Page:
It seems like everyone and their mother have read Gillian Flynn's "Gone Girl" and it has been on my TBR pile for two years now. Well, with the movie coming out, I told myself that I would finally finish reading it, as I have started numerous times but never continued. Well, it does start just a bit slow for me - the mystery part seems a bit too "set up" and manipulative. Though not uninteresting, it tested my patience. But once it hit the half-way mark, though, it sparkled. Then it became one of those books you stayed up in the night for. Last night, I zipped through the latter half of the book - a true page-turner. I couldn't wait to see what would happen to the characters, how the "mystery" would be resolved. I was torn between hating and admiring the character of Amy, while also sympathizing with her husband, Nick. And yes, the story is over the top and Flynn definitely knew how to get your attention. I don't know if I really agreed or not with the ending, but I understand it as a social commentary for today's society.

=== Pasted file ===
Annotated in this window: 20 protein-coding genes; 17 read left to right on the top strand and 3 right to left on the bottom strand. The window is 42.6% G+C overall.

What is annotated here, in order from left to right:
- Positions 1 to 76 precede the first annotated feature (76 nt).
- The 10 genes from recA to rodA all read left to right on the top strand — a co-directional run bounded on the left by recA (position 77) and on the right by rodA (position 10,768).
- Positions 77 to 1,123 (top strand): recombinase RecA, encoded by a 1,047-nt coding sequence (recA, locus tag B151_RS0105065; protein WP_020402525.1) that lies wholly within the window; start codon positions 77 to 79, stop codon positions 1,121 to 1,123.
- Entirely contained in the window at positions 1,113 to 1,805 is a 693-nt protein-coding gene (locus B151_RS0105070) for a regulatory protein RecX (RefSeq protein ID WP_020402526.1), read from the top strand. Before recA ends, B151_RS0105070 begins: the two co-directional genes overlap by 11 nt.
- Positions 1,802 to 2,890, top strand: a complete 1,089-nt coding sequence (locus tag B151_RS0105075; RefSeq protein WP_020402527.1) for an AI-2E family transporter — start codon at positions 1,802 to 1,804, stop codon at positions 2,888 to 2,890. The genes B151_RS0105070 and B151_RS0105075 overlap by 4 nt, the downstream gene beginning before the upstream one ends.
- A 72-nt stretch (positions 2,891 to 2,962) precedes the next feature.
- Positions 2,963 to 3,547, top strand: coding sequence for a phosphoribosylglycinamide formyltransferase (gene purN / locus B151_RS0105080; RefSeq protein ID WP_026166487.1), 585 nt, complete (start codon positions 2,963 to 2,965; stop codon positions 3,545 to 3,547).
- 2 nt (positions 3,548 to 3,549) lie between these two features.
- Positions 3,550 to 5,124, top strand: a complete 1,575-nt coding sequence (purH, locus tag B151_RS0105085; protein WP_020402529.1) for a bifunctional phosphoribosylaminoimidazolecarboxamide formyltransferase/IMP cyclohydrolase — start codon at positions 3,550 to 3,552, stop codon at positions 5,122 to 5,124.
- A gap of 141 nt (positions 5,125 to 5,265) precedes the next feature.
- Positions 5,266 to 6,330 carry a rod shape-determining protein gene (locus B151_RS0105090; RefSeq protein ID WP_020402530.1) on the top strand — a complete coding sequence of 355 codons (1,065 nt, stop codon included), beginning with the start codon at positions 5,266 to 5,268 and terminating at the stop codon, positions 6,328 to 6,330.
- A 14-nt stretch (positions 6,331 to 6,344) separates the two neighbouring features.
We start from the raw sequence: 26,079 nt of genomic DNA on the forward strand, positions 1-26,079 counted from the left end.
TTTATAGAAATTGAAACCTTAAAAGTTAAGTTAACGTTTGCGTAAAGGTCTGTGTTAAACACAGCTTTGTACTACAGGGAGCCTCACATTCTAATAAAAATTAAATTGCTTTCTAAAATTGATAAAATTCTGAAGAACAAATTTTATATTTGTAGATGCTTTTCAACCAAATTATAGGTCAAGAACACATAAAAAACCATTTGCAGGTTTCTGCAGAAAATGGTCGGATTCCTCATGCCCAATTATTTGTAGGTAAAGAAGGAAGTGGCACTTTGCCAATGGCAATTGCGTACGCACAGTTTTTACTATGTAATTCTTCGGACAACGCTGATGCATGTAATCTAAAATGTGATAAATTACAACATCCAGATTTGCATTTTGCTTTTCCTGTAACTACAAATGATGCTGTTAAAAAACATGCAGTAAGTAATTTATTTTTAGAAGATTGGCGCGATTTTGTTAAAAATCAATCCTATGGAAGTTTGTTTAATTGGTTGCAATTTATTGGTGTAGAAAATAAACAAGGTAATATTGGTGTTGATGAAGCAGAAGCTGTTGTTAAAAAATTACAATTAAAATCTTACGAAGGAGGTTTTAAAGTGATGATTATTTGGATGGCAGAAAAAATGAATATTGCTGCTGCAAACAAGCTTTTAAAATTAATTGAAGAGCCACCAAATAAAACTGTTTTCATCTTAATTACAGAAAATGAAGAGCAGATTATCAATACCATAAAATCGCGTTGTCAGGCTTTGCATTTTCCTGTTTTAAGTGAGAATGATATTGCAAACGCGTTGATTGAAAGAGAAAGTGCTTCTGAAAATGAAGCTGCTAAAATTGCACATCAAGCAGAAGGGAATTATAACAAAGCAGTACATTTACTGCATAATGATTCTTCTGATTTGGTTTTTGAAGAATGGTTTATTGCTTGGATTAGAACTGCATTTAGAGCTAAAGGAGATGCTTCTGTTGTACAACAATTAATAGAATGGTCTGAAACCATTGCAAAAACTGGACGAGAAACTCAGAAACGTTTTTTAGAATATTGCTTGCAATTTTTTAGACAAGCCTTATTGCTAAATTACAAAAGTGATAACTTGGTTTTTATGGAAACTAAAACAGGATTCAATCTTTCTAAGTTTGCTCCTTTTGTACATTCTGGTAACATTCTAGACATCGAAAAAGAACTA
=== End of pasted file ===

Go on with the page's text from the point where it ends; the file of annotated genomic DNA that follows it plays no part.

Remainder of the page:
I don't know if it was a good idea to see the movie mere hours after finishing the book, but I just couldn't let go of the story just yet. As good as the book was, the film is better. Maybe it was an advantage that while I was reading the book, I was already picturing Ben Affleck and Rosamund Pike as the characters, and I must say that they did perfect casting for the roles. Affleck is smooth and likeable, earthy with an edge, and totally relatable. Pike has a great mix of beauty and danger, and just the right amount of self-awareness as well as a wink-wink to not take herself (and the character) too seriously. And Fincher understands how over the top the book was, and playing this up without going too caricaturish. Flynn wrote the screenplay herself and while there have been changes and cuts, have stayed more or less faithful to the spirit of the book. I can't think of any choice I disagreed with. If for anything, the movie even broadened its message, on how relationships thrive, survive, and endure in the recession-riddled times of today. The mystery part of the story is just as satisfying - a man behind me was saying, "This is like Hitchcock" - but I found this more a love story- a sick and twisted one.